The colours that defined the life and personality of the multi-millionaire entrepreneur, philanthropist and uber-patriot Sir Jack Hayward remained vivid until his death at the age of 91. Red, white and blue for Britain and its monarchy, for which he retained a deep reverence despite living 4,000 miles away in the Bahamas, where he made his fortune; and old-gold and black for Wolverhampton Wanderers, the football club he supported from the age of six and owned for 17 years as part of a passion for all things Wulfrunian.
Hayward was nicknamed "Union Jack", which was ironic given that he lived abroad for 70 years. Wealthy enough to feature in the Sunday Times Rich List, he was renowned for what he termed "meanness" to himself. A business partner claimed he wore the same scuffed brown shoes for 30 years, and when I interviewed him for The Independent he exuded a shambolic, eccentric air with his rumpled suit and carrier-bag containing scraps of paper.
The flipside of his self-imposed fiscal caution was his habit of donating to "British" causes, especially when they involved underdogs (or Wolves). He funded the England women's cricket team, round-the-world yachtsman Sir Chay Blyth, the rebuilding of a hospital destroyed in the Falklands War and the restoration of Brunel's ship the SS Great Britain.
In 1968 the tendency acquainted him with Liberal Party leader Jeremy Thorpe. A decade later their short-lived friendship resulted in Hayward's being summoned as a prosecution witness when Thorpe was tried for conspiracy to murder his former lover Norman Scott.
His involvement stemmed from his desire to prevent the island of Lundy being bought by foreign developers. Because of its location in the Bristol Channel he contacted West Country MPs, including Thorpe, the member for North Devon. After Lundy was saved for the National Trust, Hayward, who had never set foot there, told a thanksgiving service he had "a hunch" Thorpe would make a good Prime Minister.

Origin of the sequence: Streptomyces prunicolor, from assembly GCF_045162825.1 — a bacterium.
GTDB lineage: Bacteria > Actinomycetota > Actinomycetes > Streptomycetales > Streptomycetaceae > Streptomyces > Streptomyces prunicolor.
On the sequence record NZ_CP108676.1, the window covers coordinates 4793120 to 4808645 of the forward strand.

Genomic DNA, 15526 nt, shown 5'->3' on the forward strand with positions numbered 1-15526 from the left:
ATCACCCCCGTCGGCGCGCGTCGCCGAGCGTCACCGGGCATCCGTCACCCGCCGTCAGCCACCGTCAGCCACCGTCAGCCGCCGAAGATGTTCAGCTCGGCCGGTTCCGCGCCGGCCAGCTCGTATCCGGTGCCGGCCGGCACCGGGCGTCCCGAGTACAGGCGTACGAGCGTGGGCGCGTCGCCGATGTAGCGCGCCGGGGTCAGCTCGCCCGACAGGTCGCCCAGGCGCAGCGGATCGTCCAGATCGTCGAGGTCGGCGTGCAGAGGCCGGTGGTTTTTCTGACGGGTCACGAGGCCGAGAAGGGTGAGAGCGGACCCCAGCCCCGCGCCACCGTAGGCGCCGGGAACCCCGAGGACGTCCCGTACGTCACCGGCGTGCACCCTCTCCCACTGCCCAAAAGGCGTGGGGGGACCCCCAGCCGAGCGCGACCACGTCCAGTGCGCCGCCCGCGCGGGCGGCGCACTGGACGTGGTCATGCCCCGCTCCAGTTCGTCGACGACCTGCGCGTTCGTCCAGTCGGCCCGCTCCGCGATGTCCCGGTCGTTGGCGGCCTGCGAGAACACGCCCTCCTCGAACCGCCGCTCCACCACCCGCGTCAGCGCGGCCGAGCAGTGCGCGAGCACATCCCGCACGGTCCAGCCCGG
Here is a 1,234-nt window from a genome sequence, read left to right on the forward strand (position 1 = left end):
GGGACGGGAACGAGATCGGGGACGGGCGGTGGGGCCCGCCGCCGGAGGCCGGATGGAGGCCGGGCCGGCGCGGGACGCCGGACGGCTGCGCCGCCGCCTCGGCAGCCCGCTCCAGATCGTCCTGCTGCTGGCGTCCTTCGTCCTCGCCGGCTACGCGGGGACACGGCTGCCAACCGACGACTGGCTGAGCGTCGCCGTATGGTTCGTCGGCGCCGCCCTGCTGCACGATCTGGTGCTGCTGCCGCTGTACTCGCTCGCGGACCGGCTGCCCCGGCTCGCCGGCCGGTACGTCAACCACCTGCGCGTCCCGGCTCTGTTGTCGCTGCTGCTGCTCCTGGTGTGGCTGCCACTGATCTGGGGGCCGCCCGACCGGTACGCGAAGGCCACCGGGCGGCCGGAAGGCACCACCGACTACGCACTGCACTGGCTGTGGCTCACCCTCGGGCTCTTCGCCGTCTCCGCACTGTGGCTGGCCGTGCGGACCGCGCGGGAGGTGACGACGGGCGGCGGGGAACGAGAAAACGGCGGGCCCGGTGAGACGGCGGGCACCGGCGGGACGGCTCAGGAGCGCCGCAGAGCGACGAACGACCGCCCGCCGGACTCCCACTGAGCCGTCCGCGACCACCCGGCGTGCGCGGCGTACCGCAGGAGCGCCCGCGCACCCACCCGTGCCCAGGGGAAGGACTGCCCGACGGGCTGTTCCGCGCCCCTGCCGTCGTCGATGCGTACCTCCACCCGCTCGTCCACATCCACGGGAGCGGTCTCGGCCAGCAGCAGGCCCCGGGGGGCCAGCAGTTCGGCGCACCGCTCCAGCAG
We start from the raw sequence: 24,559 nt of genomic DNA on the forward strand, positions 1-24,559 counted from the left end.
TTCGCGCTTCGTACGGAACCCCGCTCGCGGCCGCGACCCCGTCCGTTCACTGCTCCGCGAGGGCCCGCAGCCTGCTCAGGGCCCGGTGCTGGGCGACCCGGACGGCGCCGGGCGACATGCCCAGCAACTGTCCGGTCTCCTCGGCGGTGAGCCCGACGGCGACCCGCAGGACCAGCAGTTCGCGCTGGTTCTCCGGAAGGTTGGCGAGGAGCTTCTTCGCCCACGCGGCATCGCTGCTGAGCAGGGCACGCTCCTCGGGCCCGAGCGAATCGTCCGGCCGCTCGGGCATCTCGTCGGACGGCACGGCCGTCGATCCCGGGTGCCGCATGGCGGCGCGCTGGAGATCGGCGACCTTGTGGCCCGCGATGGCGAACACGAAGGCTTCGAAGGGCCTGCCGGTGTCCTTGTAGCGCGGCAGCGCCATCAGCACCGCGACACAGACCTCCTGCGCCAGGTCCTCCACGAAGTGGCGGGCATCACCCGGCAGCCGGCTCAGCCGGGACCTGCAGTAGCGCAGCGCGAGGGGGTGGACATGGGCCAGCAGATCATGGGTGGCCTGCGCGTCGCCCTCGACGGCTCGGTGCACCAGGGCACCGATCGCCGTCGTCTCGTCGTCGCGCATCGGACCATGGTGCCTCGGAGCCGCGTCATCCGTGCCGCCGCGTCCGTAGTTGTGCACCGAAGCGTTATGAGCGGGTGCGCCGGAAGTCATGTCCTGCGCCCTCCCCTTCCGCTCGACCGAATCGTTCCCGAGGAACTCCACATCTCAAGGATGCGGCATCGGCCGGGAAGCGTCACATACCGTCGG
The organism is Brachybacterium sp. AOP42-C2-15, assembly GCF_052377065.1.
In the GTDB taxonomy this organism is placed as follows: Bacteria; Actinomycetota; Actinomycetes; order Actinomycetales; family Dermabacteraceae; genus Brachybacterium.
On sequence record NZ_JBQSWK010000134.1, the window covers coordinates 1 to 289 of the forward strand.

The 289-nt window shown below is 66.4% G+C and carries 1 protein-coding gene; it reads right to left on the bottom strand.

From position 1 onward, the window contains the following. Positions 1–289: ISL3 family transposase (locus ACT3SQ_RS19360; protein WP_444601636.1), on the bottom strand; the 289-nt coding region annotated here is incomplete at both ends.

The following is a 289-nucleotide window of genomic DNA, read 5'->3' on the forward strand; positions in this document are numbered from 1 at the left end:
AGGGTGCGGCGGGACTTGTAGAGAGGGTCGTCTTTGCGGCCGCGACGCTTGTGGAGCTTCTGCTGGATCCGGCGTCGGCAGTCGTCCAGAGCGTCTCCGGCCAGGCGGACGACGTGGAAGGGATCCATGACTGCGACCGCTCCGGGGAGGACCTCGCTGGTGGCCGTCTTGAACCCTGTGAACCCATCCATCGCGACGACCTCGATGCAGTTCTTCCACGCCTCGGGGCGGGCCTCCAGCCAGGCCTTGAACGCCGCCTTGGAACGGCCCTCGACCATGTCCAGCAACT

Thorpe lamented the fact that the Liberals did not have the financial clout big business gave the Conservatives and the trade unions afforded Labour. Hayward duly donated £150,000, which the leader spent on touring the country by helicopter during the 1970 General Election (the Liberals lost half their 12 seats, Thorpe clinging to his by 396 votes).
Long before the 1978 trial Hayward realised he had been "played" by Thorpe. In Auberon Waugh's book The Last Word he said: "All I've done, and God, how I regret it, is help the Liberal Party despite the fact that I'm not a member, never was and disagree intensely with a lot of their policies." Rinkagate, by Simon Freeman and Barrie Penrose, quoted him thus: "I'm too trusting. I like everyone. Jeremy was very charming and amusing, and everyone was taken in by him, weren't they?"
Hayward was born a quarter of a mile from Wolves' Molineux ground, the only son of engineering magnate and self-made millionaire Charles Hayward. He went to prep school in London and to Stowe public school. During the Second World War he joined the RAF and as a pilot in 671 Squadron dropped supplies behind enemy lines to British troops in Burma.
In 1955 he settled in the Bahamas, where his father had paid £1m for a 25 per cent stake in the Grand Bahama Port Authority. Jack exploited its potential for development in tourism, business and as a destination for ocean-going vessels , concentrating his investment in the deep-water harbour known as Freeport. The vast profits of his Grand Bahama Development Company eventually enabled him to maintain homes in London, Sussex, Scotland and New York, while indulging his parochial sense of philanthropy (he even gave money to the Wolverhampton Musical Comedy Company).
In 1990 he paid £2.1m to buy Second Division Wolves, fallen pioneers of European football and former League champions. Initially opting to remain president (he entrusted the chairman's role to his sons Jonathan and Rick), he had the tyres on the team bus changed from Michelin to Goodyear, whose factory stood a mile from Molineux, and paid for the transformation of a dilapidated ground into a stylish stadium, designed by a local architect and built by a local firm with Black Country cement.
Wolves won promotion to the Premier League in 2003, only to be relegated within 12 months, but as a traditionalist Hayward's "dying wish" was to recapture the FA Cup. This, after all, was a man who, according to the excellent 2000 biography by David Instone, Sir Jack, cited Kipling as his favourite poet, cherished Test matches at Lord's and imported London buses, black cabs, red phone-boxes and an English-style pub to Freeport.
In 2007, when it was estimated that he had ploughed £75m into Wolves, he sold to Steve Morgan for £10 on condition that he invested £30m. In the guestbook for the club museum Hayward wrote: "Glad to have helped."
Such civic generosity did not always sit well with his children, with whom he became embroiled in messy legal disputes. However, Hayward remained on good terms with his wife, who stayed in Sussex while he and his long-time companion Patti Bloom lived in colonial splendour in the Bahamas. "I'm an Empire-builder," he said, "not a tax exile."
Jack Arnold Hayward, businessman and football club owner: born Wolverhampton 14 June 1923; OBE 1968, Kt 1986; married 1948 Jean Forder (one daughter, two sons); died Fort Lauderdale, Florida 13 January 2015.Reuse content